Thematic Divisions in Book 12
1. Exhumations of Bucer and Phagius along with Peter Martyr's Wife2. Pole's Visitation Articles for Kent3. Ten Martyrs Burnt at Canterbury4. The 'Bloody Commission'5. Twenty-two Prisoners from Colchester6. Five Burnt at Smithfield7. Stephen Gratwick and others8. Edmund Allen and other martyrs9. Alice Benden and other martyrs10. Examinations of Matthew Plaise11. Richard Woodman and nine other martyrs12. Ambrose13. Richard Lush14. Edmund Allen15. The Martyrdom of Simon Miller and Elizabeth Cooper16. Rose Allin and nine other Colchester Martyrs17. John Thurston18. George Eagles19. Richard Crashfield20. Fryer and George Eagles' sister21. Joyce Lewes22. Rafe Allerton and others23. Agnes Bongeor and Margaret Thurston24. John Kurde25. John Noyes26. Cicelye Ormes27. Persecution at Lichfield28. Persecution at Chichester29. Thomas Spurdance30. Hallingdale, Sparrow and Gibson31. John Rough and Margaret Mearing32. Cuthbert Simson33. William Nicholl34. Seaman, Carman and Hudson35. Three at Colchester36. A Royal Proclamation37. Roger Holland and other Islington martyrs38. Stephen Cotton and other martyrs39. Scourging of Thomas Hinshaw40. Scourging of John Milles41. Richard Yeoman42. John Alcocke43. Thomas Benbridge44. Four at St Edmondsbury45. Alexander Gouch and Alice Driver46. Three at Bury47. A Poor Woman of Exeter48. Priest's Wife of Exeter49. The Final Five Martyrs50. John Hunt and Richard White51. John Fetty52. Nicholas Burton53. John Fronton54. Another Martyrdom in Spain55. Baker and Burgate56. Burges and Hoker57. The Scourged: Introduction58. Richard Wilmot and Thomas Fairfax59. Thomas Greene60. Bartlett Greene and Cotton61. Steven Cotton's Letter62. James Harris63. Robert Williams64. Bonner's Beating of Boys65. A Beggar of Salisbury66. Providences: Introduction67. William Living68. The Miraculously Preserved69. Edward Grew70. William Browne71. Elizabeth Young72. Elizabeth Lawson73. Christenmas and Wattes74. John Glover75. Dabney76. Alexander Wimshurst77. Bosom's wife78. Lady Knevet79. John Davis80. Anne Lacy81. Crosman's wife82. Congregation at Stoke in Suffolk83. Congregation of London84. Englishmen at Calais85. Edward Benet86. Jeffrey Hurst87. William Wood88. Simon Grinaeus89. The Duchess of Suffolk90. Thomas Horton 91. Thomas Sprat92. John Cornet93. Thomas Bryce94. Gertrude Crockhey95. William Mauldon96. Robert Horneby97. Mistress Sandes98. Tome 6 Life and Preservation of the Lady Elizabeth99. The Unprosperous Queen Mary100. Punishments of Persecutors101. Foreign Examples102. A Letter to Henry II of France103. The Death of Henry II and others104. Admonition to the Reader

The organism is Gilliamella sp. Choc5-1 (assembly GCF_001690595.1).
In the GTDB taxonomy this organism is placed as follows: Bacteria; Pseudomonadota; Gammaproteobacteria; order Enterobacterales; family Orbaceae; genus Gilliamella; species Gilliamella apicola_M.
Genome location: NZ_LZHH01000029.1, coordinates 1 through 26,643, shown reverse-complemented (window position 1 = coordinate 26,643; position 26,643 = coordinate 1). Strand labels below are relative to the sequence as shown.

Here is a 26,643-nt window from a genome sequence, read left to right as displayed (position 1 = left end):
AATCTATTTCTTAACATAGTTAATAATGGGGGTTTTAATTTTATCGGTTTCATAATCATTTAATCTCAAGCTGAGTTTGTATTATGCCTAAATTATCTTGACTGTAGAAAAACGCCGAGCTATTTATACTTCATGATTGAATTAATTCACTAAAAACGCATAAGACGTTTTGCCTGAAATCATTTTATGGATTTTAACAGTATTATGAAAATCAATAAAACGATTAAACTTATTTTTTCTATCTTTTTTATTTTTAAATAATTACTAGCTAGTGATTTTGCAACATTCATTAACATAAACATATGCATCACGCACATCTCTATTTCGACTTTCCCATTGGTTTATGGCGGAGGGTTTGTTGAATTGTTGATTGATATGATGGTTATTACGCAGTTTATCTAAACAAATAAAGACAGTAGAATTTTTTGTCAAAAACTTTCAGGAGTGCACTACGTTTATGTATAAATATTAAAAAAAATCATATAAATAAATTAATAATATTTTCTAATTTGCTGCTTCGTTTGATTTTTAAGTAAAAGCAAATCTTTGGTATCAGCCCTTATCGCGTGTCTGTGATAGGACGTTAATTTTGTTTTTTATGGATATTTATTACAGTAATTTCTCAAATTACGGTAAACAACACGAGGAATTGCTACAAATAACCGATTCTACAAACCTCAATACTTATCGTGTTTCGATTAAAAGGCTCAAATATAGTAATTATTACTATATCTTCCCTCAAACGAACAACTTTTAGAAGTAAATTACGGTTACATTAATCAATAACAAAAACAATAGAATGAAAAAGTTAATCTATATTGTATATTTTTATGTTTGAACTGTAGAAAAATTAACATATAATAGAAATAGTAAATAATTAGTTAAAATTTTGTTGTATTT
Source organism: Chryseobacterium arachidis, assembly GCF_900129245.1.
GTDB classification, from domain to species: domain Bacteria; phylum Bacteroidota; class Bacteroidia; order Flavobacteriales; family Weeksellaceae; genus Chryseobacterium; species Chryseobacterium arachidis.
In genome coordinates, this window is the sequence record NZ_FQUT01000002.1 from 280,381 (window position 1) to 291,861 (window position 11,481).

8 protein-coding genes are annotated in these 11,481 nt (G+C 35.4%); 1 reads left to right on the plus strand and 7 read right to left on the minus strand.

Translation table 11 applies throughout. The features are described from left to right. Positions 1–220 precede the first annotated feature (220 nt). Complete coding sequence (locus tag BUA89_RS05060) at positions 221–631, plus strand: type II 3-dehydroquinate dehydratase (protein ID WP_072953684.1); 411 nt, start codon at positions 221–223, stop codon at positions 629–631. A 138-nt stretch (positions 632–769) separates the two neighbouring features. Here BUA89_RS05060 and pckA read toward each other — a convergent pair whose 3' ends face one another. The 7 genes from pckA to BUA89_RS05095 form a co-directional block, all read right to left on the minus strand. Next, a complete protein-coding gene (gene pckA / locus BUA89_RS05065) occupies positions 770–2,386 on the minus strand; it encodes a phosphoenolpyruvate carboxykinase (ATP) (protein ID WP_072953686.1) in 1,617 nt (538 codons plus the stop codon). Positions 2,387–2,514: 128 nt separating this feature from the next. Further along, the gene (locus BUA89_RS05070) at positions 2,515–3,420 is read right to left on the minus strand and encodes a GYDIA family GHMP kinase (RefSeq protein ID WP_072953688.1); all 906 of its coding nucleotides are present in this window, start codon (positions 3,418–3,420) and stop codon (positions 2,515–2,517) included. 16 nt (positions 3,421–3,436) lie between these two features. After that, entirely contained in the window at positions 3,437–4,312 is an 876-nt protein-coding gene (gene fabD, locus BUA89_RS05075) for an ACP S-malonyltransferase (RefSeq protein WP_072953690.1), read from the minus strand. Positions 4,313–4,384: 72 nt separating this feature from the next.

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2209 [2169]

Queene Mary. Persecutiō in the dioces of Cant. Examination of Matthew Plase.

Marginalia1557. Iune.With this Alyce Benden were burned also the residue of the other blessed Martyrs aboue named, beyng vij. in number. Who being brought to the place where they should suffer for the Lordes cause at Canterbury, vndressed them selues ioyfully to the fire, and beyng ready therto: they all (like the communion of Saintes) kneled downe and made their humble prayers vnto the Lord, with such zeale and affectiō as euen the enemies of þe crosse of Christ could not but like it. Whē they had made inuocation together, they rose and went to the stake, where beyng compassed with horrible flames of fire, they yelded their soules & liues gloriously into the handes of the Lorde.

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This Bradbreges wife, when she was condemned of the Byshop to be burned, had ij. children, named Pacience & Charitie. Who then sayd to the Bishop, 

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Presumably this bishop was Richard Thornden, suffragan bishop of Dover.

that if he would needes burne her, yet she trusted, that he would take and keepe Pacience & Charitie, meanyng her ij. children. MarginaliaThe bishop will neither keep Patience nor Charitie.Nay, quoth the Byshop, by the fayth of my body, I will medle with neither of them both.

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The troubles and examination of Matthew Plase. 
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Matthew Plaise

Plaise is not mentioned in the 1563 edition. The only information which Foxe ever had about him was a copy of his account of his examinations which Foxe first printed in the 1570 edition.

MarginaliaMatthew Plaise.VNto these holy Martyrs of Kent aboue specified, wherof vij. suffered af Maydstone, and vij. at Canterbury, I thought not vnmeete here also to be adioyned the examination of Mat. Plase, a Weauer, of the same Countie of Kent, and a faithfull Christian. Who beyng apprehended and imprisoned likewise for þe testimonie of a good conscience, in the Castle of Canterbury, was brought to examination before the B. of Douer, and Harpsfield the Archdeacon, as here is to be read and seene.

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¶ The examination and aunsweres of Mathew Plase Weauer, of the Parish of Stone in the Coūty of Kent, before Thornton Bishop of Douer, Harpesfield Archdeacon, Collins Commissary, & other Inquisitours moe, an. 1557.

MarginaliaExamination of Mathew Plase before the Byshop of Douer, Harpesfield Archdeacō, & Collins Commissarie &c.FIrst when I came before the Byshop, he asked me whether I was not of that dioces, and where I dwelt, for that was my first article.